It’s been a close race from the beginning, but now there seem to be clear signs that President Obama is pulling ahead in some of the most competitive swing states. As Mitt Romney continues to fall behind, the president’s ground-game supremacy could widen that lead further. For now it seems Romney is looking to the Oct. 3 debates in Denver as a way of winning back momentum in the campaign, notes the Guardian’s Paul Harris.
Romney likely has heartburn while looking at polling data, not just because of Obama’s lead in key states, but also because they seem to show that troubles for his campaign are on the rise. “He has fallen dangerously behind in Virginia and Ohio, and his ability to close in on Obama in Iowa and Wisconsin is now in doubt,” summarizes the Associated Press. Romney’s campaign seemingly recognizes this deficit and has redoubled efforts in Ohio and Florida, two states seen as essential for his victory.
Not so fast, warns the Los Angeles Times’ Doyle McManus, writing that while Obama has taken a clear lead, it isn’t wide enough “to prevent Romney from closing the gap if he can only find the right ingredients.” What does seem clear is that Romney needs to do more than hope bad economic news will automatically send voters his way because Americans are increasingly optimistic about the economy.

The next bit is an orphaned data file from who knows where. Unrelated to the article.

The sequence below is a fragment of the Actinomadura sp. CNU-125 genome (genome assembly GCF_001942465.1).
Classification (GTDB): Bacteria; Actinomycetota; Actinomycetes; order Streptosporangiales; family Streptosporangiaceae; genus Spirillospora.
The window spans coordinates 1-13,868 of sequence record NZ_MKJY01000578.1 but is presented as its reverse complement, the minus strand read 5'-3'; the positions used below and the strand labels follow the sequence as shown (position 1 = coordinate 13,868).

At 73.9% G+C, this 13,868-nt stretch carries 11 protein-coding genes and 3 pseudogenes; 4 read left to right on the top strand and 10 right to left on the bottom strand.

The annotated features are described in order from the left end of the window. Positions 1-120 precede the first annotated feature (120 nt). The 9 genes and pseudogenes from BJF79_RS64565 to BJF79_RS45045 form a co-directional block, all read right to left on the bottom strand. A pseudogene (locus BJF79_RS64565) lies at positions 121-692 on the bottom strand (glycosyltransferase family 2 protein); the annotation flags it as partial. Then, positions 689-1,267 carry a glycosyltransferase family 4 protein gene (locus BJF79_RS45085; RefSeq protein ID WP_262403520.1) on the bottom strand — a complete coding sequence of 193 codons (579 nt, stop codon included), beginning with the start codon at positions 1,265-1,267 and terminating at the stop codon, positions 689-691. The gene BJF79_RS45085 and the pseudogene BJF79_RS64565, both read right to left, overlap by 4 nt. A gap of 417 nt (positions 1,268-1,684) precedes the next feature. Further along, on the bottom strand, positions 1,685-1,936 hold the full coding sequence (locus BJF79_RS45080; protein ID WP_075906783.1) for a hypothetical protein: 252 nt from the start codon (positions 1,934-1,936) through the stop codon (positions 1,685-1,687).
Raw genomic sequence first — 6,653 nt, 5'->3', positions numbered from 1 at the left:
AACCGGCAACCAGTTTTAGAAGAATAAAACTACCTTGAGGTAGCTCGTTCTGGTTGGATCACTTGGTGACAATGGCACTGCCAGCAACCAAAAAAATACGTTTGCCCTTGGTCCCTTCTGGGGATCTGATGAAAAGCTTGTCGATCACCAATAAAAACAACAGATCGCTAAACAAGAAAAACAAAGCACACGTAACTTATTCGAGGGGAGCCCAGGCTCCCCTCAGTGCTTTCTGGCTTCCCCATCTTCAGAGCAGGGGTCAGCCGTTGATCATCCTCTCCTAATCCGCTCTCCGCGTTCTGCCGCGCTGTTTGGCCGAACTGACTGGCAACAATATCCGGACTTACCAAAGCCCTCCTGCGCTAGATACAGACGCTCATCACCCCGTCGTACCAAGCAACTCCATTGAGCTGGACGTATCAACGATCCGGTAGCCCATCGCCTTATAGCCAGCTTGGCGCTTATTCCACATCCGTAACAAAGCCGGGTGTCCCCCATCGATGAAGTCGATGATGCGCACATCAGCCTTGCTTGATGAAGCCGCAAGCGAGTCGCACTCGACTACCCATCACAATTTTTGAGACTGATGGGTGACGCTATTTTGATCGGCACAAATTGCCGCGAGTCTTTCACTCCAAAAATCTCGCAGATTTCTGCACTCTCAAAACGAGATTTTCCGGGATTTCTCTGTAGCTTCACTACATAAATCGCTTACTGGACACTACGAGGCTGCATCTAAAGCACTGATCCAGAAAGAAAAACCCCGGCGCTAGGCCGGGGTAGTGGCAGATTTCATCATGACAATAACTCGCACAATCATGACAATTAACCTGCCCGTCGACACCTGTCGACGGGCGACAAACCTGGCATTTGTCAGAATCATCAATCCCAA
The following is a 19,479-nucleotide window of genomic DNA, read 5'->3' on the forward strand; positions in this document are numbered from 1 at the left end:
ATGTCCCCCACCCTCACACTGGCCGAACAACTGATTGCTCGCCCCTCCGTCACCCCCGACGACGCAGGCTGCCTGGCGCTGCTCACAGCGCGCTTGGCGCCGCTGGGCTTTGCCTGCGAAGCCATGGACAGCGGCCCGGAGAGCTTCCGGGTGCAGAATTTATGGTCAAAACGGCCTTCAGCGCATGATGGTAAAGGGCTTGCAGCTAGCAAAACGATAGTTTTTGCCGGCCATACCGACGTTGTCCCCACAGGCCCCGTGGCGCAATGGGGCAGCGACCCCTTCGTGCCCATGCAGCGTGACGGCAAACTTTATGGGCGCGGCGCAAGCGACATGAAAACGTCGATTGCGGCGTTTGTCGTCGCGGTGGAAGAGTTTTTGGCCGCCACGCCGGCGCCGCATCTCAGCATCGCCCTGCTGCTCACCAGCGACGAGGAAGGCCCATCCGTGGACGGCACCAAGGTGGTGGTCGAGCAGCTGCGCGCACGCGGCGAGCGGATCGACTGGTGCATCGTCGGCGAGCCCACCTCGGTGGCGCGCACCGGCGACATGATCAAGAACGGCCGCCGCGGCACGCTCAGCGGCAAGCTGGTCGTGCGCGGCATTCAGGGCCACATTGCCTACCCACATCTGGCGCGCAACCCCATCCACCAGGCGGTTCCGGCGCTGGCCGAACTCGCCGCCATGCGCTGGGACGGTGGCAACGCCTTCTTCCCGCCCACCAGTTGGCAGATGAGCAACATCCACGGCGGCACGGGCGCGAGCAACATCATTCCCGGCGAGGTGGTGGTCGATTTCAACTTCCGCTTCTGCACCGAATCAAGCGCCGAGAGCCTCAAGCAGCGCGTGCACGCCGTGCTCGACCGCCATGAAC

Even if Romney does manage to impress undecided voters at the debates though, his campaign still lags behind in one crucial aspect: the ground game. Obama’s superiority in sheer number of volunteers, and the sophistication of its registration drives and get-out-the-vote efforts in 2008 were important components of his victory. Now it seems the Democrat has the advantage once again, points out the Associated Press. Republicans insist that while Obama’s camp may have had a big advantage early on, they are quickly closing the gap.
There is little time to spare though, as ABC News points out. By the beginning of next week, almost half of all states will have begun some type of early or absentee voting.